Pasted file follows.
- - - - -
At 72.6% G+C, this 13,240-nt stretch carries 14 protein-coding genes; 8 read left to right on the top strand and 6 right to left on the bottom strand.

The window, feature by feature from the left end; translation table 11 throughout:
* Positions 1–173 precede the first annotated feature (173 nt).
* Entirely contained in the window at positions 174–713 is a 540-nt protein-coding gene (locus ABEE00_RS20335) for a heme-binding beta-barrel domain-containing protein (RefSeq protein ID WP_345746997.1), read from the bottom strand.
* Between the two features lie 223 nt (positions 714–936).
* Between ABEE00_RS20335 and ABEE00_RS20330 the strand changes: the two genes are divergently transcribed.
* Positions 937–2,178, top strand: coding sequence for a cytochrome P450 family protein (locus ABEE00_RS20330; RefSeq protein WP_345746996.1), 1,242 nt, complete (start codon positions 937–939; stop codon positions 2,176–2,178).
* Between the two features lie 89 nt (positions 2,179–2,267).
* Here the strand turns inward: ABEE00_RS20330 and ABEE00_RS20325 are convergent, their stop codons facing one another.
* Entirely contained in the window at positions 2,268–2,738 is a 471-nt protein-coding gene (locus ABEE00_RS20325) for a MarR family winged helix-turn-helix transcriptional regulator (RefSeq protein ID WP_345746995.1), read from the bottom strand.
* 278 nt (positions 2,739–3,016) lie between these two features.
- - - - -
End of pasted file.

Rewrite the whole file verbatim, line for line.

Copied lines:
At 72.6% G+C, this 13,240-nt stretch carries 14 protein-coding genes; 8 read left to right on the top strand and 6 right to left on the bottom strand.

The window, feature by feature from the left end; translation table 11 throughout:
* Positions 1–173 precede the first annotated feature (173 nt).
* Entirely contained in the window at positions 174–713 is a 540-nt protein-coding gene (locus ABEE00_RS20335) for a heme-binding beta-barrel domain-containing protein (RefSeq protein ID WP_345746997.1), read from the bottom strand.
* Between the two features lie 223 nt (positions 714–936).
* Between ABEE00_RS20335 and ABEE00_RS20330 the strand changes: the two genes are divergently transcribed.
* Positions 937–2,178, top strand: coding sequence for a cytochrome P450 family protein (locus ABEE00_RS20330; RefSeq protein WP_345746996.1), 1,242 nt, complete (start codon positions 937–939; stop codon positions 2,176–2,178).
* Between the two features lie 89 nt (positions 2,179–2,267).
* Here the strand turns inward: ABEE00_RS20330 and ABEE00_RS20325 are convergent, their stop codons facing one another.
* Entirely contained in the window at positions 2,268–2,738 is a 471-nt protein-coding gene (locus ABEE00_RS20325) for a MarR family winged helix-turn-helix transcriptional regulator (RefSeq protein ID WP_345746995.1), read from the bottom strand.
* 278 nt (positions 2,739–3,016) lie between these two features.